Editor’s Note: Before you dive into today’s issue, it’s imperative you go here now to see the slew of potential money-tripling trade recommendations Tom has lined up for the next 30 days.
The market is getting ready to kick off another roller coaster ride…
If you’ve kept an eye on the news lately, then you know what I’m talking about. There are a ton of drivers pulling stocks back and forth right now.
Third-quarter earnings reports are being released every day, public impeachment hearings began on Wednesday, the trade war is barreling on without a deal – and to top it all off, the holidays are about to hit.
There’s something brewing in the market right now, and it’s about to explode – and even experienced traders don’t know the truth behind it.
Today, I want to share something with you that most traders don’t know. It’s one of the biggest secrets in the world of options…
And this is how it could drop some serious cash in your pocket…
Options are comprised of two kinds of value: intrinsic and extrinsic (also called real and time value, respectively).
This value goes into how an option is priced – and more importantly, it’s an essential part of your own profit-taking strategy.
Now, most traders don’t know this, but an option’s extrinsic value includes more than just time value…
It also contains something called “Implied Volatility (IV).”
Extrinsic Value = Time Value + Implied Volatility (IV).
An option’s IV can fluctuate wildly – and that translates directly to wild fluctuations in price.
The general rule of thumb is that a 1% change in IV translates to a 1% change in the option’s price.
So, if you buy an option and the IV of the option drops 20%, your option will drop 20% as well, even if nothing else changes.
Of course, the opposite is true as well.
Clearly, it’s critical to understand IV and, in particular, what the IV of an option is before you buy it.
Let’s take a look at an example. Below is an IV chart for TripAdvisor Inc. (NASDAQ: TRIP).
The green “E” triangles are earnings announcements. The red line is the amount of IV in TRIP options. As you can see, IV consistently runs up into earnings, meaning that TRIP options become more expensive – something we’ve talked about before.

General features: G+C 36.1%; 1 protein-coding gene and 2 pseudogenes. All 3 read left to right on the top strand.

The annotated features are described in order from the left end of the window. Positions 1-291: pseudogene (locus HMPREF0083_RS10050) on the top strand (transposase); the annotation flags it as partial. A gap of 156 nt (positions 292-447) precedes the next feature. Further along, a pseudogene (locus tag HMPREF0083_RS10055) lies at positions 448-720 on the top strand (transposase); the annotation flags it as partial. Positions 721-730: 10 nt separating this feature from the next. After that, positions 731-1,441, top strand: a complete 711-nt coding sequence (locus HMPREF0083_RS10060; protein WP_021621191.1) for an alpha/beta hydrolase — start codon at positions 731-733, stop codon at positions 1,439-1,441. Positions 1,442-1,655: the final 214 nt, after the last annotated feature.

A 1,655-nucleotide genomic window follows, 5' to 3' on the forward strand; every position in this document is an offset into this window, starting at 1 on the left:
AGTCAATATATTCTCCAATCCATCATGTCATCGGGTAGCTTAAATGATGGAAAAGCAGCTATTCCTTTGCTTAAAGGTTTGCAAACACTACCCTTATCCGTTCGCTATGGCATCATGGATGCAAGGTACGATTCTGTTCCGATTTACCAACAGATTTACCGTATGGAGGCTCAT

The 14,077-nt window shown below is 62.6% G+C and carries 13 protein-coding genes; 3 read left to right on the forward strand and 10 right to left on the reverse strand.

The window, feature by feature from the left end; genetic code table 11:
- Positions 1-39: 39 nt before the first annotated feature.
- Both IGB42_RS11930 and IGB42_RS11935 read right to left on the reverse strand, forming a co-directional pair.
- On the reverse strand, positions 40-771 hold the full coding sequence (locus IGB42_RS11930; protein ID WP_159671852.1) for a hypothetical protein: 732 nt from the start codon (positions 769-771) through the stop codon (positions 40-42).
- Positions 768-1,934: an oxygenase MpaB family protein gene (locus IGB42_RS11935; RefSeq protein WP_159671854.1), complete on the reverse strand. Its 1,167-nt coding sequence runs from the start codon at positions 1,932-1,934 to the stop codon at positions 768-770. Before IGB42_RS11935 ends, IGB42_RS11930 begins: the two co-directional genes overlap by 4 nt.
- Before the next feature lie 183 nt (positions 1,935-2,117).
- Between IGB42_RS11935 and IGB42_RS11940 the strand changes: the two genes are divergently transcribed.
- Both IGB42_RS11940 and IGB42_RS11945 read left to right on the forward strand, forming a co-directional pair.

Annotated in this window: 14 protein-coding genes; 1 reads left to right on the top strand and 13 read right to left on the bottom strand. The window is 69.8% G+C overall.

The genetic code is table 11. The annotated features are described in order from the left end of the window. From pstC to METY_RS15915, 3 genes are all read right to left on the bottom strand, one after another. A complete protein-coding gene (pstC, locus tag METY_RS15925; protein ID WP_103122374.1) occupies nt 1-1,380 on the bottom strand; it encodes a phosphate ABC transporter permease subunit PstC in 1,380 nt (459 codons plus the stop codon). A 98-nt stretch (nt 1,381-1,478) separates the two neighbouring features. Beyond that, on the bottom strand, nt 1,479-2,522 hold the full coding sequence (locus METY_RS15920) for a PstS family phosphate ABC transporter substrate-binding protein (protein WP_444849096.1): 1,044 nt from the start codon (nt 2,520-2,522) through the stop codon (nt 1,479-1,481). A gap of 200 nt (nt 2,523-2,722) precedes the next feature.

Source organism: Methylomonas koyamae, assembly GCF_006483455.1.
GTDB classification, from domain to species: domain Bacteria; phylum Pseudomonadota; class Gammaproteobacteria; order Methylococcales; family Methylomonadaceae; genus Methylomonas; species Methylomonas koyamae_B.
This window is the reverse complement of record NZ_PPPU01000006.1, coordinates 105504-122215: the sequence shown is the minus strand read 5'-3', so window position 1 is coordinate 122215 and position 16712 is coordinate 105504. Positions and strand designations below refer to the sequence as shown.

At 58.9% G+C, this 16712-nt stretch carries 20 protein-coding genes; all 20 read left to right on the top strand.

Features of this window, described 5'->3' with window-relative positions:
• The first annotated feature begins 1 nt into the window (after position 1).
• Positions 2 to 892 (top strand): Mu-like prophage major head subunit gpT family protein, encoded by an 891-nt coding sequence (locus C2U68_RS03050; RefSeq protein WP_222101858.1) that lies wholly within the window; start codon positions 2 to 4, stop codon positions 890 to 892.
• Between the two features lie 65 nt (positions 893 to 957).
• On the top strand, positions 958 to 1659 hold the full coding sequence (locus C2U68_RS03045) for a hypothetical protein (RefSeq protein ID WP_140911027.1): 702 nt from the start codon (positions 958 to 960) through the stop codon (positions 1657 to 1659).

TRIP happens to gap at earnings. Take a look at the corresponding TRIP stock chart:
You can see that over the past four earnings periods, TRIP tends to gap after the announcement. Option traders know this, and as an earnings report approaches, they will pay more for options. As the demand increases, IV increases – and options get more expensive.
Notice also that immediately following earnings, TRIP’s IV drop likes a rock… as does option value. Buyers of options right before the announcement will suffer what’s called “IV Crush.” Expensive options become cheap overnight, leading to dramatic losses.
So, here’s a simple rule to avoid IV Crush:
Buy options when IV is in the lower 25% of its annual range.
These options are considered cheap or fair-valued.
On the TRIP IV chart below, it is advisable to only buy options when the IV is in the green zone.
I have scanners that can both build IV charts and tell me the IV of a specific option. Some brokers will provide IV charts as well, and there are a handful of online services that provide them!
Now, don’t think that high IV should necessarily be avoided…
With the right strategy, you can build trades that profit as IV rushes into earnings, for example. But we’ll talk about generating profits in high-IV environments another time – keep an eye out.
Understanding IV will not only keep you out of trouble, but can also result in bigger and faster profits for your wallet.
Until next time – good trading,
America’s #1 Pattern Trader